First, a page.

thousand island lake

Moon Muir Trek: Day One Trail Report

Moon’s Senior Cartographer Kat Bennett, her husband Landis, and their friends Chris and Jim are on a three-week backpacking trek to explore the John Muir Trail. Kat is providing periodic trail updates so you can follow along on the journey.

The view from Sunset Point. Photo © Judy Jewell.

Planning Your Time in Bryce Canyon National Park

In Bryce Canyon, a geologic fairyland of rock spires rises beneath the high cliffs of the Paunsaugunt Plateau. This intricate maze, eroded from soft limestone, now glows with warm shades of red, orange, pink, yellow, and cream. The best things to do in the park are take in the visitors center exhibits, enjoy the viewpoints along the scenic drive, and spend time hiking.

No California 7e - Ancient Bristlecone Pine Forest. Photo © Juliegrondin/Dreamstime.

Hiking the Ancient Bristlecone Pine Forest

Bishop is a great jumping-off point for travelers to explore the little visited Ancient Bristlecone Pine Forest. Located in a section of the Inyo National Forest in the White Mountains. this is where the world’s oldest trees reside. Three hiking trails begin right outside the Bristlecone Pine Forest Visitors Center.

Hole 'n the Rock. Photo © Judy Jewell.

Family-Friendly Fun in Moab, Utah

It’s fair to say that Moab doesn’t tempt travelers with a lot of traditional tourism establishments, but all you have to do is raise your eyes to the horizon. The locale is so striking that you’ll want to get outdoors and explore, and the astonishing sights of Canyonlands and Arches National Parks are just minutes from town. But there’s nothing wrong with just enjoying the enthusiastic vibe of the town.

The Virgin River cuts through Zion Canyon. Photo © Judy Jewell.

Planning Your Time in Zion National Park

Zion is a magnificent park with stunning, soaring scenery. The geology here is all about rocks and water; even rainy days can be memorable as waterfalls plunge from nearly every crevice in the cliffs above. To explore, it’s always worth spending part of a day hiking with a park ranger. The highlight for most visitors is winding through the canyon on the Zion Canyon Scenic Drive.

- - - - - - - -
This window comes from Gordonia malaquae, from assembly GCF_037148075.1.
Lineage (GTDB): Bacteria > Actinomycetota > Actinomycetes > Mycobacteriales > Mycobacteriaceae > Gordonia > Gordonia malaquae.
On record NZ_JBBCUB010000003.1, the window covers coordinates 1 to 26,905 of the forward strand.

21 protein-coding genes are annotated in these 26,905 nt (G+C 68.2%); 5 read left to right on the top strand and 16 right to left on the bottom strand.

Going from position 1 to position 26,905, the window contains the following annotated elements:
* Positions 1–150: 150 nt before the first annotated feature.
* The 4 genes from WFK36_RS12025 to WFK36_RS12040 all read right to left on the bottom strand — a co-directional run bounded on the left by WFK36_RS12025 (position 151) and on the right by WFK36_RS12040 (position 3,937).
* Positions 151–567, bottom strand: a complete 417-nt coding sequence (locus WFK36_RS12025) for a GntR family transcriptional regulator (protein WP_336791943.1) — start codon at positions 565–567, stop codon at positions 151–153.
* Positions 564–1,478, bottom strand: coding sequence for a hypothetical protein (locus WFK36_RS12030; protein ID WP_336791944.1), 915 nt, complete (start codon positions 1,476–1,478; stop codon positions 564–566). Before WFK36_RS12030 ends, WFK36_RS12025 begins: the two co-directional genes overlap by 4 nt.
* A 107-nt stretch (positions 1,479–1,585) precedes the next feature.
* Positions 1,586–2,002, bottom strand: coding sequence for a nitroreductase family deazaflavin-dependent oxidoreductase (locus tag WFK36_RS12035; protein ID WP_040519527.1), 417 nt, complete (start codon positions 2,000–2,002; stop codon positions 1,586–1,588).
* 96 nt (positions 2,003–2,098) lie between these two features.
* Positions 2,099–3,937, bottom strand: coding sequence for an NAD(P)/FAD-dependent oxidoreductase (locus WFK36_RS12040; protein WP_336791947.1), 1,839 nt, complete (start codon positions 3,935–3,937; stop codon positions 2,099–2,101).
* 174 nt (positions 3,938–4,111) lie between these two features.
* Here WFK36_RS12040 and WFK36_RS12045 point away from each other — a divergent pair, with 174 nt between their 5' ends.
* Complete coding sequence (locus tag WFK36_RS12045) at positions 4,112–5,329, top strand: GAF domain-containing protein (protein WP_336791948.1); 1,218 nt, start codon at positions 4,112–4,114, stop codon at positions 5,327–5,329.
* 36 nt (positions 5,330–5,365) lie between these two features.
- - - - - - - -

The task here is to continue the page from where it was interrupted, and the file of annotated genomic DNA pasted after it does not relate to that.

Natural Bridge in Bryce Canyon. Photo © Judy Jewell.

Scenic Drive in Bryce Canyon National Park

From elevations of about 8,000 feet near the visitors center, Bryce Canyon National Park’s scenic drive gradually winds 1,100 feet higher to Rainbow Point. On a clear day, you can enjoy vistas of more than 100 miles from many of the viewpoints. Visitors wishing to see all of the viewpoints should take a walk on the Rim Trail.

View from Granite Point Trail at Point Lobos. Photo © Ken Wolter/123rf.

Visit Carmel’s Point Lobos State Natural Reserve

The Point Lobos State Natural Reserve is filled with ragged cliffs, hidden coves, rich marine ecosystems, lovely meadows, and dense pine and cypress forests. Hiking trails crisscross the reserve, the most spectacular of which hug the coastline. Point Lobos might be even more famous for what lies beneath the water than above it; underwater protected areas are home to a diverse marine ecosystem that includes 70-foot high kelp forests.

View from the Nounou Trail. Photo © Christopher Thomas, licensed CC-BY 2.0.

Hiking Nounou Mountain, Kaua‘i’s Sleeping Giant

The Nounou Mountain Trails comprise three trails. They are all inland in the mountains above Wailua and zigzag over Nounou Ridge, the Sleeping Giant. Many feel the nearly four-mile round-trip Nounou Mountain East Trail is the prettiest of the three, while the Kuamo‘o-Nounou Trail is about two miles one way and is tough, but suitable for a fit family. Lastly, the Nounou Mountain West Trail is 1.5 miles and one hour each way, and a little shorter and less steep than the east-side trail.